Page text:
Of course, advances in robotics are also being realized for home operations as well. Not only did robotics in 2020 see a boom in home-based robot purchases. It also saw new comprehensive robotics systems being introduced for homes as well. Toyota Research Institute introduced its ceiling-based robotics system designed to help older adults remain independent. While it requires forethought and design prior to home construction, its capacities to assist elderly are noteworthy.

Advances in Robotics in Administration

Administration covers a fairly broad area ranging from governments to corporations. Interestingly, robotics in 2020 have impacted most of these areas. Even before the pandemic, Major League Baseball was exploring the use of robotic umpires. But since COVID-19, administrative robotics have advanced even further. The ability to incorporate AI into robotics has meant many can serve more advanced roles. These roles include oversight duties, accounting, and systems monitoring.

One of the most notable advances in robotics this year involves their use in judicial and legal areas. China has used AI-enhanced robots to judge over 3 million legal disputes already. Likewise, the UK is developing actual robotic judges that discern both objective and subjective cues in determining guilt or innocence. Even California is considering using advances in robotics to determine bail amounts based on algorithmic data. These systems are far from perfect and still being developed. But they highlight just how far robotics in 2020 has come.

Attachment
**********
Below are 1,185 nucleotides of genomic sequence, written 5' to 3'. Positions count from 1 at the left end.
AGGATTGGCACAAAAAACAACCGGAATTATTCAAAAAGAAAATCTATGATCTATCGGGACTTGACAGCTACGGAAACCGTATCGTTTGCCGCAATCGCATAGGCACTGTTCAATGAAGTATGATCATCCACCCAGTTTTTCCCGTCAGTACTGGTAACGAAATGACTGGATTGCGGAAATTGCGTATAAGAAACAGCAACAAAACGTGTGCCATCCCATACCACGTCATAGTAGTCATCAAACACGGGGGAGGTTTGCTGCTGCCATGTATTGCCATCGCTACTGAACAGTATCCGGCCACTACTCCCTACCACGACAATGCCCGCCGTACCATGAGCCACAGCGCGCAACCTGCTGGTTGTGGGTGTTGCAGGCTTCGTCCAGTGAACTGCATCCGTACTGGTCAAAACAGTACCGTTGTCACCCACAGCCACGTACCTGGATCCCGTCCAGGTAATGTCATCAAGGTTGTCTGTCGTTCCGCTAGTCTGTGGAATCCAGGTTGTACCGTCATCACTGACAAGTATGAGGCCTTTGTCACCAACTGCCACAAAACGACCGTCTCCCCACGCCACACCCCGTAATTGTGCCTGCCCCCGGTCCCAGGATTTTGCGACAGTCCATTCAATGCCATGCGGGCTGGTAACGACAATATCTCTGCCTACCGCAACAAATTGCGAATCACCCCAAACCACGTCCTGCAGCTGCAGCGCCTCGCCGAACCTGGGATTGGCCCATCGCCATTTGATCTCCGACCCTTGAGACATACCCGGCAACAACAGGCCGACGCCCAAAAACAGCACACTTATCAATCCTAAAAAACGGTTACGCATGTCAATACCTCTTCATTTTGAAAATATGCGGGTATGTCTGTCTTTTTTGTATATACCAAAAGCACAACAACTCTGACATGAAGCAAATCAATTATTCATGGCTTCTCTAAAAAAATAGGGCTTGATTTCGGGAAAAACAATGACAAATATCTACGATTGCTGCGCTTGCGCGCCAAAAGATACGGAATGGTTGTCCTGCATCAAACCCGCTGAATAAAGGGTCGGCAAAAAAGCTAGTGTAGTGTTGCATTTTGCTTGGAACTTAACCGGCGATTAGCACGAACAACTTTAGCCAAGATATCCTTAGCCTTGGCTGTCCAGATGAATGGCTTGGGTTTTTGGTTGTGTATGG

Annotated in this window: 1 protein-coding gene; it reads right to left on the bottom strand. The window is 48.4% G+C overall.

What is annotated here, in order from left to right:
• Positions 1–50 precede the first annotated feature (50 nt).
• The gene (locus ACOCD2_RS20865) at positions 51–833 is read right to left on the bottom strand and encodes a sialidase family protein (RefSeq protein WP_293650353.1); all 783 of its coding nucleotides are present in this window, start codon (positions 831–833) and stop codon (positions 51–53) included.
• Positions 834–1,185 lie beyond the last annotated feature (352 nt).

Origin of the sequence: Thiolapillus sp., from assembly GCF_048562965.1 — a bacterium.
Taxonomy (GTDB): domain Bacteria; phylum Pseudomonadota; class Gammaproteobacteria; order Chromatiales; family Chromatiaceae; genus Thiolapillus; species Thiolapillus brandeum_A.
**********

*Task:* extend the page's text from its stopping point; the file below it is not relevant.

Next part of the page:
“Robotics as a Service (RaaS) Market is growing at a High CAGR during the forecast period 2021-2027. The increasing interest of the individuals in this industry is that the major reason for the expansion of this market.” – Roger Smith, Business Development Manager, A2Z Market research

Robotics as a Service

The broad range of growth for robotics in 2020 is impressive, and much of this has been encouraged by the pandemic. However, these advances in robotics are not without a price tag. Understanding this, many sectors are exploring robotics-as-a-service (RaaS) in an effort to make these offerings more affordable. These developments will further expand access of these robotics innovations to a variety of consumers. Indeed, many unfortunate things occurred in 2020, but advances in robotics were not among them. Robotics in 2020 has definitely been a bright spot this past year.


Want to make 2021 a better year than 2020? Then check out PROJECT BOLD LIFE: The Proven Formula to Take on Challenges and Achieve Happiness and Success.